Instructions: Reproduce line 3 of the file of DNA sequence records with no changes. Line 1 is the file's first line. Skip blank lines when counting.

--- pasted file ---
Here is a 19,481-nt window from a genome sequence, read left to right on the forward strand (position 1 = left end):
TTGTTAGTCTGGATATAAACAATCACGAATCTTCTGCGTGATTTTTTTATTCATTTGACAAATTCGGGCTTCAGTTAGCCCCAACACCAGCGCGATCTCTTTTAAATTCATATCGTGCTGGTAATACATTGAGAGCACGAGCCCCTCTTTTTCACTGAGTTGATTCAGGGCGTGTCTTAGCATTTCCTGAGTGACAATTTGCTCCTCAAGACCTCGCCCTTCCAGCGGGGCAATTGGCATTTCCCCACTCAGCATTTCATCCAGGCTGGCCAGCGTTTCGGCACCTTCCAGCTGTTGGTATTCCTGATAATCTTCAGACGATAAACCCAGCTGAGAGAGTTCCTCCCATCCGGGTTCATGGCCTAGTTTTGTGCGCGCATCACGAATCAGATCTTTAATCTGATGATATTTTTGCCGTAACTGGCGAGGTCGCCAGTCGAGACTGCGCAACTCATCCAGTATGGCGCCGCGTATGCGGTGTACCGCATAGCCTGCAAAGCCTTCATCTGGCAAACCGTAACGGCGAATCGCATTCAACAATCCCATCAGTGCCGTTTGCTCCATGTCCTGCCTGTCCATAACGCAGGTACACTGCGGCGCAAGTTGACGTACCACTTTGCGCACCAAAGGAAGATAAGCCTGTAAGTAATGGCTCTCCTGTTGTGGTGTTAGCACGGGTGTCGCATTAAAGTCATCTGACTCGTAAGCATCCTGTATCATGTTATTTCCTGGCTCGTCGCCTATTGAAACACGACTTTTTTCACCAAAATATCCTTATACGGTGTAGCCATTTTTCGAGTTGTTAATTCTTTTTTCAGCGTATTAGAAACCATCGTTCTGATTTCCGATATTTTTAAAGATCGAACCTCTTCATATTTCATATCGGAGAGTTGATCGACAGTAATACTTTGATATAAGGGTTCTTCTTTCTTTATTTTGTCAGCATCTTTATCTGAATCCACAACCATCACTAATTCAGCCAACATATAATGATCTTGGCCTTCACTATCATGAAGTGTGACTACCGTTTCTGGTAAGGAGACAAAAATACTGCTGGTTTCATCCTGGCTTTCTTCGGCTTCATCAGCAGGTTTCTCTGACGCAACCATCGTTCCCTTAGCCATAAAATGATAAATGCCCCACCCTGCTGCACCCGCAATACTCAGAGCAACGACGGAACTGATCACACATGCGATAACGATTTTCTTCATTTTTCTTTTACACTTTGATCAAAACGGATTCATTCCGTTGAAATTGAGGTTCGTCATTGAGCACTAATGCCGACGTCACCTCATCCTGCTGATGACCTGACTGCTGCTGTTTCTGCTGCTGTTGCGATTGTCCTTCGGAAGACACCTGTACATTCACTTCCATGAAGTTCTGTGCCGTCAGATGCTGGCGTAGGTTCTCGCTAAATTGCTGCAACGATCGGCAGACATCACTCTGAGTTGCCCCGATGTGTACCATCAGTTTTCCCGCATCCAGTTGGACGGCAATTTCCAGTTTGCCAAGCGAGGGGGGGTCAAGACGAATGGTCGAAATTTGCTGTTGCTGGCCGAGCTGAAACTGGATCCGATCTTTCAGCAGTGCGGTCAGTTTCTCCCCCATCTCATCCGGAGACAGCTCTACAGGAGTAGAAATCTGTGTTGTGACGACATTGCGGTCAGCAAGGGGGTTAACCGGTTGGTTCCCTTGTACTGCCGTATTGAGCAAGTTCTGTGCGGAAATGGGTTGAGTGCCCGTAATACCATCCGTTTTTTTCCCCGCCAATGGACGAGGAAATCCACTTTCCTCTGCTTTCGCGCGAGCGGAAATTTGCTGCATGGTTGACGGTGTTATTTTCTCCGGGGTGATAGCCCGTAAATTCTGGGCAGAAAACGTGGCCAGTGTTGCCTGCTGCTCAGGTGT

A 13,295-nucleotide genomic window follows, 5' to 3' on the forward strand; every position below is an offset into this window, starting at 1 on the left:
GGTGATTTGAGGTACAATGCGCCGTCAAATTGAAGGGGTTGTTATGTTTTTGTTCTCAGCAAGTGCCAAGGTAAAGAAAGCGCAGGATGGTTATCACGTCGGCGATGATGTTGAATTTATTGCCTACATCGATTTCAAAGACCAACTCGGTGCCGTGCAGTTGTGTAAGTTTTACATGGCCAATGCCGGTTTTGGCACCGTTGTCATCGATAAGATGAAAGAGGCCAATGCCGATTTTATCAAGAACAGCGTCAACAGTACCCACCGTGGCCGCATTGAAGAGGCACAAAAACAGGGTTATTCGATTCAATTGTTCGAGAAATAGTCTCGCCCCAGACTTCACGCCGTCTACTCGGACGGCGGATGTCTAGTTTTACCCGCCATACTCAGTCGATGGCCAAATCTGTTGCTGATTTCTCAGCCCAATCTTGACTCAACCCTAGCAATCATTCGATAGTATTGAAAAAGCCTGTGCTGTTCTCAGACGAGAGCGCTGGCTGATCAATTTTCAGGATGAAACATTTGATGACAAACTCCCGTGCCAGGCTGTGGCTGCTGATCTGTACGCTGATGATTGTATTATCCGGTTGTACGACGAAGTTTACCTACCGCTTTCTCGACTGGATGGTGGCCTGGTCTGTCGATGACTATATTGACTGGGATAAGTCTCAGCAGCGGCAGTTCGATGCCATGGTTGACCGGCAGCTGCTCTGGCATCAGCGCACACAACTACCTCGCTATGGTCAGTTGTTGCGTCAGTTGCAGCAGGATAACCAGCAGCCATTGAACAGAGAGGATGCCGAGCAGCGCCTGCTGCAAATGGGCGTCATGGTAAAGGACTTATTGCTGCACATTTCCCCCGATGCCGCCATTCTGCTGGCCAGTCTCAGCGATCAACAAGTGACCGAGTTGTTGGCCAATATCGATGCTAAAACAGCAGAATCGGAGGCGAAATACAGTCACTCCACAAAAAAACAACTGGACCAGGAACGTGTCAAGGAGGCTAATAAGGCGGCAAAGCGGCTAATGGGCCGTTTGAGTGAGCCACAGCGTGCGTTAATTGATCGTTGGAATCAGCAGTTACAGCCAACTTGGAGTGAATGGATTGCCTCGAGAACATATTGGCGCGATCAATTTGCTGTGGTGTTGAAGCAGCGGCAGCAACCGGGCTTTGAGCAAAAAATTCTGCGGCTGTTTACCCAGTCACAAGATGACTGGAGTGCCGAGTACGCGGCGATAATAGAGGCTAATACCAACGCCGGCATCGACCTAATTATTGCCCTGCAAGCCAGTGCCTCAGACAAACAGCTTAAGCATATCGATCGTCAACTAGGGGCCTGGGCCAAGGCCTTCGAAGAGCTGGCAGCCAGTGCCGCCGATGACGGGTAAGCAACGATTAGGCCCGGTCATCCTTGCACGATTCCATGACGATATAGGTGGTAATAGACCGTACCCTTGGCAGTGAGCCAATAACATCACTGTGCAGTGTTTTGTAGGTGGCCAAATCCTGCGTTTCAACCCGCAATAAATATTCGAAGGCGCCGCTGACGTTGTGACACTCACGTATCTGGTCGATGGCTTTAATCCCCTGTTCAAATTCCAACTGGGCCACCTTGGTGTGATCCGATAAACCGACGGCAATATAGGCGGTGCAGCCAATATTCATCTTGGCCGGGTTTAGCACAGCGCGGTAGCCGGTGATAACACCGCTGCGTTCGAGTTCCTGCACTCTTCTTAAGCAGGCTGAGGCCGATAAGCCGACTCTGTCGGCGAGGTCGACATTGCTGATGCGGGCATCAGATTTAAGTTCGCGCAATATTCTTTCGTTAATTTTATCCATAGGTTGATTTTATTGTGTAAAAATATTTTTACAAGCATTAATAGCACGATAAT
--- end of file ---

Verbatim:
A 13,295-nucleotide genomic window follows, 5' to 3' on the forward strand; every position below is an offset into this window, starting at 1 on the left: